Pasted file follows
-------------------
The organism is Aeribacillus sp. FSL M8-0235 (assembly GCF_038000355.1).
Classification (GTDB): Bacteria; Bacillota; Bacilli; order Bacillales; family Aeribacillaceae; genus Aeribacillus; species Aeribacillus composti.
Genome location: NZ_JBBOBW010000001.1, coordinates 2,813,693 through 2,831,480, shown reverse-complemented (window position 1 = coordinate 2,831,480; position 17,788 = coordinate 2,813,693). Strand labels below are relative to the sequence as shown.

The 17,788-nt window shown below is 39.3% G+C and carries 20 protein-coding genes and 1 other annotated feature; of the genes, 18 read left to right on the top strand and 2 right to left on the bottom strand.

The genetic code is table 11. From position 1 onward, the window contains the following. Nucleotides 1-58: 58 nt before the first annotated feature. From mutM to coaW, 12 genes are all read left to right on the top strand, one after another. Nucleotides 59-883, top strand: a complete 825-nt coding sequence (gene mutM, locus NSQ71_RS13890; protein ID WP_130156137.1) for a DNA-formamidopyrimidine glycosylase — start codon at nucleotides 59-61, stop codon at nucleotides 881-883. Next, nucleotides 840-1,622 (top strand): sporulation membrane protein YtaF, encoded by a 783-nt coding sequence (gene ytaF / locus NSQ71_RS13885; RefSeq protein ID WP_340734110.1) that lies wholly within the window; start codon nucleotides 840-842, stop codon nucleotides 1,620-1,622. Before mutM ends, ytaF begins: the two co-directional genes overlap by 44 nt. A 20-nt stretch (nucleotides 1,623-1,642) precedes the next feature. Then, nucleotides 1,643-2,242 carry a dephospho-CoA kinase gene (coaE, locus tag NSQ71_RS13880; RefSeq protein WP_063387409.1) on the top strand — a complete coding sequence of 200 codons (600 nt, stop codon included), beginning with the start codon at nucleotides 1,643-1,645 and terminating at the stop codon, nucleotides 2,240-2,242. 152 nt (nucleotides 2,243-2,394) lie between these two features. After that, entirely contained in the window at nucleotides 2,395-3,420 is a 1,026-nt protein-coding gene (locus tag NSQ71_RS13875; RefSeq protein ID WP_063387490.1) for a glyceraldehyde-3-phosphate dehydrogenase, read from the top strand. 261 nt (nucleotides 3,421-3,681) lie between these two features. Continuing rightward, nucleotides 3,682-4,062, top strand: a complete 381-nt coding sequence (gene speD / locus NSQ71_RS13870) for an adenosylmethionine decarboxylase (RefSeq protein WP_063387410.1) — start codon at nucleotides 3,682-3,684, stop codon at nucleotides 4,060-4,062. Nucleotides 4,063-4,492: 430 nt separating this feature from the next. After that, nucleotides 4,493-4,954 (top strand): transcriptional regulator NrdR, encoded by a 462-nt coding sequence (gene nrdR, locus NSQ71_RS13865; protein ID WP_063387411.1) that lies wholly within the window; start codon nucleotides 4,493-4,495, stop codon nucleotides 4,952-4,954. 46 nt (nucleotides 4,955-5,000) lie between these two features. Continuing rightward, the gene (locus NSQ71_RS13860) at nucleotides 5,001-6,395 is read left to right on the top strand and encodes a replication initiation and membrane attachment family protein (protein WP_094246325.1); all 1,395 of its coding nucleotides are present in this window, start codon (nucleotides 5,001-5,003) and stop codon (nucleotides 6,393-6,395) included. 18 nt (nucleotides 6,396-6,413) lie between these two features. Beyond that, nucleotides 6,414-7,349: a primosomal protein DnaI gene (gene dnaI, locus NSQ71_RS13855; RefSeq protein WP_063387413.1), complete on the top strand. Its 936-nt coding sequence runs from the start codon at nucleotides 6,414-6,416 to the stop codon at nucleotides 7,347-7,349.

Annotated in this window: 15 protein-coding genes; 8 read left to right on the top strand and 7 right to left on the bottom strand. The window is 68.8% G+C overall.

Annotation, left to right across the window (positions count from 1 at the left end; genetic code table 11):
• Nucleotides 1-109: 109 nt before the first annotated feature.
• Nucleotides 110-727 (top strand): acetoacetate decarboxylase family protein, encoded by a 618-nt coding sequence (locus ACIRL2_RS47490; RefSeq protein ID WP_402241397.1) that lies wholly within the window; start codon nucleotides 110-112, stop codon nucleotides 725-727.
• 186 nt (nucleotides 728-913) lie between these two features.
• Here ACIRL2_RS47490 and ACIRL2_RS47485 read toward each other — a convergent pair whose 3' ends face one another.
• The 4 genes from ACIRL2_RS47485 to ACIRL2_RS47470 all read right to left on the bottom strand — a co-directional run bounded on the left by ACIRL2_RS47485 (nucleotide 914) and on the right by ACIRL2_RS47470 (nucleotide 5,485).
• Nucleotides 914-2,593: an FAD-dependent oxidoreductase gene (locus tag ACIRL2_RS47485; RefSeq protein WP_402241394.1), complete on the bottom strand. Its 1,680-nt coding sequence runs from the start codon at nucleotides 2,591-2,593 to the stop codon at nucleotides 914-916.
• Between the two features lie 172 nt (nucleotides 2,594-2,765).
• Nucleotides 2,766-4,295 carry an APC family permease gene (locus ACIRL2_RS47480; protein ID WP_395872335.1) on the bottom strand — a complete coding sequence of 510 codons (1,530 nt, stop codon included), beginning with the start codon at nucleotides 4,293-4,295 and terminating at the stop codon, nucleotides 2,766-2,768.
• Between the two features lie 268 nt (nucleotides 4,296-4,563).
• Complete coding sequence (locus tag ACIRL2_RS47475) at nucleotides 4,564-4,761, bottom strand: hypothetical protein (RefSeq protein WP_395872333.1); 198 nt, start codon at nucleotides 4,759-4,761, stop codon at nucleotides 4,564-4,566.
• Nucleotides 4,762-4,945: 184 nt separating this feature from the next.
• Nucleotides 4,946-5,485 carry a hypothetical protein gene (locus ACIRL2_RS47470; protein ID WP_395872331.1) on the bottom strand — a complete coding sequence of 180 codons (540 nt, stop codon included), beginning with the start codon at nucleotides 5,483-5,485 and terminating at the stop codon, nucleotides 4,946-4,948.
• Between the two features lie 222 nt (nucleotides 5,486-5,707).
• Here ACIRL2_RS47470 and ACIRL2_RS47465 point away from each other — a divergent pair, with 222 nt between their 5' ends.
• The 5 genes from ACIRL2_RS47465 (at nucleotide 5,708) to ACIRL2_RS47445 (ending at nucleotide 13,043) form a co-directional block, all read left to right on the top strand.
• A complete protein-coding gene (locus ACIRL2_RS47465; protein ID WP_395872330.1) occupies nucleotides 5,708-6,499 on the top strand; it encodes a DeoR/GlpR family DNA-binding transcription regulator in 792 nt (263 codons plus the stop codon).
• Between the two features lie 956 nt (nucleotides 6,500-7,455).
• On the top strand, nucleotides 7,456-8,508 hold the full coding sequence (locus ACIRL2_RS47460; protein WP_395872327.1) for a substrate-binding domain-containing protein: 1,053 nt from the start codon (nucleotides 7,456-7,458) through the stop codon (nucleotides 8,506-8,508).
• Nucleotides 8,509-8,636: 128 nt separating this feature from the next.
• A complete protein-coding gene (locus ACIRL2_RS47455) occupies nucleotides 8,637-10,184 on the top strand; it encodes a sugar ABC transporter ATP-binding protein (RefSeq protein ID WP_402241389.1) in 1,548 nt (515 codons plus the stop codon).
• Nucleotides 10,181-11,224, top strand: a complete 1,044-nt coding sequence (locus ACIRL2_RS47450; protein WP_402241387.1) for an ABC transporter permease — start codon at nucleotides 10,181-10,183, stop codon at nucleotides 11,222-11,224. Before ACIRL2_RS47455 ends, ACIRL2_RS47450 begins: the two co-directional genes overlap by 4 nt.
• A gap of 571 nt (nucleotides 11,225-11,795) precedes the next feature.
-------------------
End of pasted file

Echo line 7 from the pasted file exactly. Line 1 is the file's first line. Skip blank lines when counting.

Annotation, left to right across the window (positions count from 1 at the left end; genetic code table 11):